of this devastation should not be underestimated. From June 2008 onwards,
a joint initiative between UNFPA and the Myanmar
Medical Association (MMA)

began sending teams of doctors to hard hit areas, with many women seeking
pre- or post-natal exams and contraceptives at mobile clinics. 

Similar stories
concerning interrupted access to reproductive health services emerged
in post-Tsunami Indonesia. The 2004 Tsunami, which followed the largest recorded
earthquake in history
,
had profound impacts on Indonesian islands such as Aceh and Nias. According
to Oxfam
International
,
in the four villages in the Aceh Besar district surveyed for their report,
women comprised three to four times the number of men who died as a
result of the Tsunami. This shocking imbalance is partially explained
by the tendency for women to stay behind and look for children and other
relatives and the relatively lower ability of women to swim or climb
a tree to survive when compared with men. In Aceh alone, UNFPA reported the death of 10 per cent
of the 5,500 midwives, highlighting an immediate need in terms of safe
delivery.

An evaluation by the Women’s
Commission for Refugee Women and Children

of the reproductive health service provision in Aceh following the Tsunami
states that condoms were not visibly made available in health centers,
which is a key activity of the MISP, due to the assumption that they
would not be tolerated by  Islamic culture. The report also states
that some midwives reported that emergency contraception (EC) would
not be provided to rape survivors due to the religious restrictions
of Islam. Rather than being a religious issue, Krause puts this down
to a lack of understanding that exists elsewhere around the globe, that
EC is not an abortifacient. Other issues are the stigma around rape
and general sexual taboos. "In Thailand they distributed EC quite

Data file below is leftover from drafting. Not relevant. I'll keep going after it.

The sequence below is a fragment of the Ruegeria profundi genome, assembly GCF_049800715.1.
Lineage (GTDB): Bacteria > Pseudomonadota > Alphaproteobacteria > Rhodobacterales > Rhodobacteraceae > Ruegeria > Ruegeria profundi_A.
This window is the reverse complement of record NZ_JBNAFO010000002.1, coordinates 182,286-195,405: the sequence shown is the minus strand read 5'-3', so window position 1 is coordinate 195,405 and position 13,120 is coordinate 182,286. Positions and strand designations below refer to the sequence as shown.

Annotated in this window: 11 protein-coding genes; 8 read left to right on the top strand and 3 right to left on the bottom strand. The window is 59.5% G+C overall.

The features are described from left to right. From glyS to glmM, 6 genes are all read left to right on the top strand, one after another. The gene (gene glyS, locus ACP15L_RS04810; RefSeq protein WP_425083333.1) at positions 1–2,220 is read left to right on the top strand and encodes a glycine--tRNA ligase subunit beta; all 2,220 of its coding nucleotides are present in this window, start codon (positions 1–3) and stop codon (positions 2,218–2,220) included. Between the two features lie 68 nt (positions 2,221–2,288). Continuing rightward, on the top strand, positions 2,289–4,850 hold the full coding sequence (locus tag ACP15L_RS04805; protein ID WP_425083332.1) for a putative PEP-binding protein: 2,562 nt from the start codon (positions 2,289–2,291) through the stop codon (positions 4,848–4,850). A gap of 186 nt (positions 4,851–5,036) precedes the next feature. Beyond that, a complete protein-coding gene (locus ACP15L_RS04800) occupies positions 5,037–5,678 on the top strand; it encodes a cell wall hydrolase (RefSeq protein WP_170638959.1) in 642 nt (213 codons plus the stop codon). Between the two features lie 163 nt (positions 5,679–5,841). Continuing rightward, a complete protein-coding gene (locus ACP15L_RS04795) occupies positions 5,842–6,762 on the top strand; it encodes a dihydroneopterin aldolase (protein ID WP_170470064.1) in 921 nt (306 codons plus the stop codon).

readily and this created a belief that adolescents were abusing them.
People began believing that it promoted promiscuousness," Krause explained.  

In addition
to immediate needs, there are also long-term impacts of environmental
disasters that fall on the shoulders of women. With the heightened numbers
of internally displaced persons (IDPs) and refugees, women are more
vulnerable to becoming victims of domestic and sexual violence. The household workload
increases
substantially
after a disaster, which forces many girls to drop out of school to help
with daily tasks. Oxfam
International
notes
that surviving women may also be encouraged to have more children, with
shorter intervals between them, to replace those lost by the community,
impacting women’s reproductive health, their right of choice in family
planning and their ability to earn an independent income.  

Clearly, environmental
disaster management raises many complicated issues that are beyond the
scope of this discussion. The head of Doctors
Without Borders

has recently commented that the influx of donor money for Nargis victims
has left many others in need without help. Van Min of MSI believes that
"it is often the case what when a natural disaster strikes, media
and donor attention is focused on the most affected areas, when there
are other areas also in dire need." This situation highlights the
importance of taking the approach of groups like MSI in ensuring that
country-based programs are not fully donor dependent to ensure they
are sustainable "if and when donor funding dries up." In addition,
Krause highlights the longer-term benefits of ensuring comprehensive
reproductive health care in post-conflict reconstruction: "A reproductive
health response has the capacity to make longer-term improvements. It
is a chance to ignite long-term investment and change in a country." 

Indeed, the
two-way relationship between reproductive health and women’s empowerment
is undeniable. Women’s equity is needed to achieve reproductive health,
whilst improved reproductive health affirms women’s equality in the
long-term. A gendered approach to disaster management, including ensuring
women’s participation in the recovery-phase, will unquestionably catalyze
lasting reproductive choice, gender equity and women’s empowerment. 

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To schedule an interview with Ramona Vijeyarasa please contact Communications Director Rachel Perrone at rachel@rhrealitycheck.org.